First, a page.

It was a moment to savour. Canada, a nation ranked 117th in the world by FIFA at the time, had sent a U20 side across to England and emerged victorious.
Marcus Rashford was a week removed from scoring the only goal in the Manchester derby. A month prior he had netted on both his Premier League and Europa League debut. For those in attendance at the Keepmoat Stadium in March 2016, this was a chance to watch the country’s latest starlet add to his burgeoning reputation.
Rashford did not score, however, and away from the result, there was a greater surprise hiding in the fact that Canada’s captain, the man who had shackled Rashford, was Englishman Fikayo Tomori.
“Fikayo was one of a few players at Chelsea that we looked at,” Rob Gale, then Canada’s U20 head coach told Oddschecker. “We found out he was born in Calgary, so we spoke to Chelsea’s youth coach Joe Edwards, who is now the club’s first-team coach with Frank [Lampard]. We couldn’t understand how he’d been in the Chelsea Academy since U8’s and not been capped by England or Nigeria.”
“I think he was pleased someone had paid attention to him if I’m honest,” Gale explained. “He felt he’d been overlooked and his coaches at Chelsea felt the same way. For us, it was a no brainer to reach out to him.”
Gale’s attempts to secure Tomori had started months before they took to the field in Doncaster, and the pitch was a simple one.
“We felt it would help his improvement as a player to experience international football,” Gale said. “CONCACAF is very difficult. Unless you experience it you underrate it a little bit, to be honest. We felt it would be a test for him, and I think his coaches at Chelsea felt the same.”
The defender made his international debut in Mexico City and came through it well. There was a tentative excitement about the possibility of the defender committing to Canada long-term. “He was close,” Gale said when asked to reflect on the tug-of-war.
It was then that an international fixture with England arrived. “We played two games, and one was behind closed doors,” Marcos Bustos, a teammate said. “I think they beat us 4-1 in that game, which was tough, but we felt confident of getting a result in the second game.”
If there were any jitters in the visitor’s dressing room Canada’s captain was prepared for it. “I think he calmed the dressing room down,” Gale said. “Fikayo was saying, ‘look I’ve played against these guys before, they are the same as you guys, just regular young lads, trying to make their trade so don’t give them too much respect’.”.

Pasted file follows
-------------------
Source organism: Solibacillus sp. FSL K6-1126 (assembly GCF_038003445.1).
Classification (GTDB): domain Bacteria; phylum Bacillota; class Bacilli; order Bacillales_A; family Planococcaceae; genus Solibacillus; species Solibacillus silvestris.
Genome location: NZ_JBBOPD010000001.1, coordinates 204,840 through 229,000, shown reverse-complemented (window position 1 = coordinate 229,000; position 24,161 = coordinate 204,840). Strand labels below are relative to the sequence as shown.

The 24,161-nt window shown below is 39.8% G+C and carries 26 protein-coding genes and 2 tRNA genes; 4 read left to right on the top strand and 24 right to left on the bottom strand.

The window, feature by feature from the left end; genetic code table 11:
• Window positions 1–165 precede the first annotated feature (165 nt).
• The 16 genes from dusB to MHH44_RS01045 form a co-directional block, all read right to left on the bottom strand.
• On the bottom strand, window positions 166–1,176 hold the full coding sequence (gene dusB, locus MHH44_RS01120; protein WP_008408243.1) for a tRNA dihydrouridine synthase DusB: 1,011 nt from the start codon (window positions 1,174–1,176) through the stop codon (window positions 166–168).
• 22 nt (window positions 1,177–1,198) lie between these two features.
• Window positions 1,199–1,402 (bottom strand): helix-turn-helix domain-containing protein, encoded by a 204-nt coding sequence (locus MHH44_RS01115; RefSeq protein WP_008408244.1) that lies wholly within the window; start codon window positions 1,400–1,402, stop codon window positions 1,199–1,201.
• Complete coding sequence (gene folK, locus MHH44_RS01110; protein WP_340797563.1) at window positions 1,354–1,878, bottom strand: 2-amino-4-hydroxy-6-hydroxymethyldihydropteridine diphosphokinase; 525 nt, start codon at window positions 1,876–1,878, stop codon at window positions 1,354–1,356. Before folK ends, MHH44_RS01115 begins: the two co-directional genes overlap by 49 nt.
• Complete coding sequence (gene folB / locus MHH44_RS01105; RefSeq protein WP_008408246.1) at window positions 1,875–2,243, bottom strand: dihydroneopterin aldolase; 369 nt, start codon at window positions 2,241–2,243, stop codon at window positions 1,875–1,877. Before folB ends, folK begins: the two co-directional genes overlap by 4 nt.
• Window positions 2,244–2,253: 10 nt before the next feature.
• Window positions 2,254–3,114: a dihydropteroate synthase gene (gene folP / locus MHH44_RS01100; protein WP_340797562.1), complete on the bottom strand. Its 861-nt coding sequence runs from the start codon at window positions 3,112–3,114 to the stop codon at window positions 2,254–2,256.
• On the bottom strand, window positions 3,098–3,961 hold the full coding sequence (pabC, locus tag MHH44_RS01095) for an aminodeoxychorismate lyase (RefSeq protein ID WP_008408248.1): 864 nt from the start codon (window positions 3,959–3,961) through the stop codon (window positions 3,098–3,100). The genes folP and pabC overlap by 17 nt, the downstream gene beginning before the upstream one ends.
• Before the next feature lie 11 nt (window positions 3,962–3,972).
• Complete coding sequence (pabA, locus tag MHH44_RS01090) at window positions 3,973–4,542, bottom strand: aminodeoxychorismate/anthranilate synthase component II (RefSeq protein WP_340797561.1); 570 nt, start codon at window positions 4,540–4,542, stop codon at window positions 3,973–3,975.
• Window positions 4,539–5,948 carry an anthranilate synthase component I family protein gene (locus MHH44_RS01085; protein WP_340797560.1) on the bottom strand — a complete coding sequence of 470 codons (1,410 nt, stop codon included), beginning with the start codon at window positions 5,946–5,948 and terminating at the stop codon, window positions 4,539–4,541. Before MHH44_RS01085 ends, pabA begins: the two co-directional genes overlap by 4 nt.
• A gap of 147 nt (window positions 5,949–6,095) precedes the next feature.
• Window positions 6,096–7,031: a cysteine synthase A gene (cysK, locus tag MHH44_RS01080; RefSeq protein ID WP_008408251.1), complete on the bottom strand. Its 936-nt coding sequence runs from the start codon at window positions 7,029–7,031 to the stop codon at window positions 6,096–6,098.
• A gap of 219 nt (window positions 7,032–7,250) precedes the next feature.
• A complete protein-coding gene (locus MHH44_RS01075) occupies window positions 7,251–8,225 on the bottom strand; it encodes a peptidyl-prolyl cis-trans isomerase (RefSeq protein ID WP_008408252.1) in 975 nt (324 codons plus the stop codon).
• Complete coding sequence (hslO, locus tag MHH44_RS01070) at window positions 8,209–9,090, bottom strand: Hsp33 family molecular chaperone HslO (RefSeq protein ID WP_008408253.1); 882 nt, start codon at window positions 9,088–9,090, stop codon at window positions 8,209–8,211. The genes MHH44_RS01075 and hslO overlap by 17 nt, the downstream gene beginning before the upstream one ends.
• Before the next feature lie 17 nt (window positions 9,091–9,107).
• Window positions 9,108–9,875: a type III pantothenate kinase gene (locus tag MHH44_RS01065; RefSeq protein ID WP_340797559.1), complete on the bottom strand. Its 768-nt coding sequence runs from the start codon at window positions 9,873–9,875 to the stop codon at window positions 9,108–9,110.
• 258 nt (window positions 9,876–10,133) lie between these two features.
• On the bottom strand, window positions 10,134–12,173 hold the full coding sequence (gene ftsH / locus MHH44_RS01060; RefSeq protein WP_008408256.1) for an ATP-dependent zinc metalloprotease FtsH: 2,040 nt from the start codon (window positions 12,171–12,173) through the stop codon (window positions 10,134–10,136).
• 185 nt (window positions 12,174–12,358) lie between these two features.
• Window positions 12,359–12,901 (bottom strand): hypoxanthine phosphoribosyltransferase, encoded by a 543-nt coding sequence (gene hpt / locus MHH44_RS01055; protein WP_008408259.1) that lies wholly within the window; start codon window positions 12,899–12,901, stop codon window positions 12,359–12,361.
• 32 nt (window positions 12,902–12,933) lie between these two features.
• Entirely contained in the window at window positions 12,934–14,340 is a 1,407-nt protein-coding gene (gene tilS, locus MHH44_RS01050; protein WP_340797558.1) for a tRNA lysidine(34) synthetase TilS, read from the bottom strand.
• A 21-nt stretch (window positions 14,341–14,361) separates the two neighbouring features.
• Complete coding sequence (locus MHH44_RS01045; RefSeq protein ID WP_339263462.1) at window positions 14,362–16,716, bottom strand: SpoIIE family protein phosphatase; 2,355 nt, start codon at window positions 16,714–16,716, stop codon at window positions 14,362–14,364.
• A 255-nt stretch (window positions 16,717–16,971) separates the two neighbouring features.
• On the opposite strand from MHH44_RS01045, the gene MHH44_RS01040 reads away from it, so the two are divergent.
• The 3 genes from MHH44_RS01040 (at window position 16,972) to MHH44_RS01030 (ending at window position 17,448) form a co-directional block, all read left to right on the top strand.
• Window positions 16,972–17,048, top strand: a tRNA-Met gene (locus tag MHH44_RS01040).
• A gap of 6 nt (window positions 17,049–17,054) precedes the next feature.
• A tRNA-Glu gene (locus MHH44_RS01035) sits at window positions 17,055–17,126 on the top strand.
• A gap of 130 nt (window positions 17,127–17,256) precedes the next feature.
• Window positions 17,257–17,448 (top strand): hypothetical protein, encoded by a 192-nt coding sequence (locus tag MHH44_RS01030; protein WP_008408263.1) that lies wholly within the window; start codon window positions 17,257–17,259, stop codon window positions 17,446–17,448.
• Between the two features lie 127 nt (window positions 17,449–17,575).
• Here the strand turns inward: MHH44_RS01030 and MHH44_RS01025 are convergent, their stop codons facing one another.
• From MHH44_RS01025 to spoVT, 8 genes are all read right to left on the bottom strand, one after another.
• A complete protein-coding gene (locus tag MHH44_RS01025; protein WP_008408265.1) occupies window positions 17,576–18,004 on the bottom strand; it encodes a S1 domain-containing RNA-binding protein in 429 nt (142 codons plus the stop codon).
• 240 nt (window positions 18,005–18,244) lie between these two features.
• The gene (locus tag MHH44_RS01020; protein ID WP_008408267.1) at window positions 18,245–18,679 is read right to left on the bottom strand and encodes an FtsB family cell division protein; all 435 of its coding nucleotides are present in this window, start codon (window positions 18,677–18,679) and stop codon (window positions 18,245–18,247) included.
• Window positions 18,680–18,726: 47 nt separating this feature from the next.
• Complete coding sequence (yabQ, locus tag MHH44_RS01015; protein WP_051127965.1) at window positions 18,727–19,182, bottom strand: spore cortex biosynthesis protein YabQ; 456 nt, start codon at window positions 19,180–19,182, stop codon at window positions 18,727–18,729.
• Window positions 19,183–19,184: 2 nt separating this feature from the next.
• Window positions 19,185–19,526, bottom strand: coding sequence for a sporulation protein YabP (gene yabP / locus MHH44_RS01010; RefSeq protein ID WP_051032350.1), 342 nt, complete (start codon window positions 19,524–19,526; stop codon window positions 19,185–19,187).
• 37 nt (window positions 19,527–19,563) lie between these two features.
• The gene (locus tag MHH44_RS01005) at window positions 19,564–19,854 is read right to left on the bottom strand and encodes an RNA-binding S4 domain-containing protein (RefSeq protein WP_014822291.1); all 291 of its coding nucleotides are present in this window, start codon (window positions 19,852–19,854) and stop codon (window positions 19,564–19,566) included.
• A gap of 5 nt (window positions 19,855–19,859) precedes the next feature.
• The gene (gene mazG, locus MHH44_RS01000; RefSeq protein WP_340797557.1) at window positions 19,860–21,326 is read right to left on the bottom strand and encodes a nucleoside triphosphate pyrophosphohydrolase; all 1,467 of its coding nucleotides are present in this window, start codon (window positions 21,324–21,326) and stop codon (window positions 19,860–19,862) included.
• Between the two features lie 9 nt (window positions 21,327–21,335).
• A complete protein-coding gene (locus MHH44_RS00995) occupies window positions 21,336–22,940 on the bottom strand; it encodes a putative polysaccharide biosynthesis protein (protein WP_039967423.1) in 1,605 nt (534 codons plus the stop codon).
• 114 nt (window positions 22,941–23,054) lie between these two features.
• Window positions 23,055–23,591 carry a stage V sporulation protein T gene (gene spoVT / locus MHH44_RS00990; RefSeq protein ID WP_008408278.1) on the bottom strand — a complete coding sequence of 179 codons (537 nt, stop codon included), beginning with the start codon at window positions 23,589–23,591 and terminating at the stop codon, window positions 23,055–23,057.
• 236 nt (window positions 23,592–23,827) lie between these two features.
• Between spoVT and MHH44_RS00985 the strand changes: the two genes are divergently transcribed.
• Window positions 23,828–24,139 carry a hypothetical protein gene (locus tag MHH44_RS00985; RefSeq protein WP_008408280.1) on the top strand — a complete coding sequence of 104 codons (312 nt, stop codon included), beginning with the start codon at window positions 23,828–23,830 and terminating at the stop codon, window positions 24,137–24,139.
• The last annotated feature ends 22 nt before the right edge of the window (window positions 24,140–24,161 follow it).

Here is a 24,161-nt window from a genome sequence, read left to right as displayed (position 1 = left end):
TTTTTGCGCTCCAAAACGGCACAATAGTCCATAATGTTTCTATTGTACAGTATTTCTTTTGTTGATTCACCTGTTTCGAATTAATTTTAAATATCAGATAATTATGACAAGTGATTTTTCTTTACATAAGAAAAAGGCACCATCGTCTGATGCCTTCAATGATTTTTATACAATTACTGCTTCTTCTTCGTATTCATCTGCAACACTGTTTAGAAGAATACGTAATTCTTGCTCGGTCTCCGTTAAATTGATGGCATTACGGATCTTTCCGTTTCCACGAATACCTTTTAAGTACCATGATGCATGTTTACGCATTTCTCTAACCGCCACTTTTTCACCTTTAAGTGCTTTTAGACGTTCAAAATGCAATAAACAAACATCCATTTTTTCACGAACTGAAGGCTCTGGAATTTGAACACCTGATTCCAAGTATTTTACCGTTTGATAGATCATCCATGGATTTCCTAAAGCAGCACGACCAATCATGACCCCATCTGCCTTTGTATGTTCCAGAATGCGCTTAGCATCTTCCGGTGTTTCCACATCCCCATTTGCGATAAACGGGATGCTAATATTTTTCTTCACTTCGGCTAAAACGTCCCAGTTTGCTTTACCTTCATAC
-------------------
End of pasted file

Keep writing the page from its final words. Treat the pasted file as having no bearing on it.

With confidence flowing, Canada took an early lead before Bustos added a second after halftime. And as much as the Canucks’ attacking intent was making a statement, it was a composure at the heart of defence catching the eye of England.
“He had extra motivation to show himself against England,” Bustos said. “I think where he stood out was his football knowledge, his football IQ. He’d step into tackles, he’d step in to win the ball, he did a lot of things that players at his age wouldn’t do. He was also very vocal, which you don’t see too often.”
The hosts secured a consolation goal through Kasey Palmer, but the result was a secondary concern. Gale’s attempts to secure a commitment from Tomori were now running parallel with England’s attention.
“Hindsight is a wonderful thing,” Gale, who was raised in England but now coaches Winnipeg-based team Valour FC, explained. “I was a little bit disappointed that England didn’t reach out to us afterwards and say we would like to bring him over to us, especially because at the time my brother-in-law [former under-17s manager John Peacock] was working for them.”
While the Football Association were noticeably silent Tomori remained professional. “We had discussions back and forth,” Gale said. “I think it came with a bit of pressure behind the scenes from the Chelsea staff. I think they knew they had to rectify their mistake. He was very respectful, appreciated the opportunity, but he’s a bit like me, you’re born outside the country, but you’re as English as they come. And when England comes calling it was probably too big a pull to turn down.”
The pair remain in contact through social media, and while it would be easy to obsess over what if, Gale prefers to focus on the positive of seeing Tomori thrive.
“You’re invested in people,” he said. “We’re one of the last great human industries, so you care about the person more than the player. I don’t begrudge him any luck. They went to the World Cup and won it, we lost to Mexico, but you’d never begrudge the player any success. He is what you see, he’s level headed, he’s mature, humble and hard-working. He’s an all-round good fella and a good footballer.
If you enjoyed reading this, then you might want to read Kristan's article about Christian Pulisic, and his tough start at Chelsea. To find out more, simply click this link!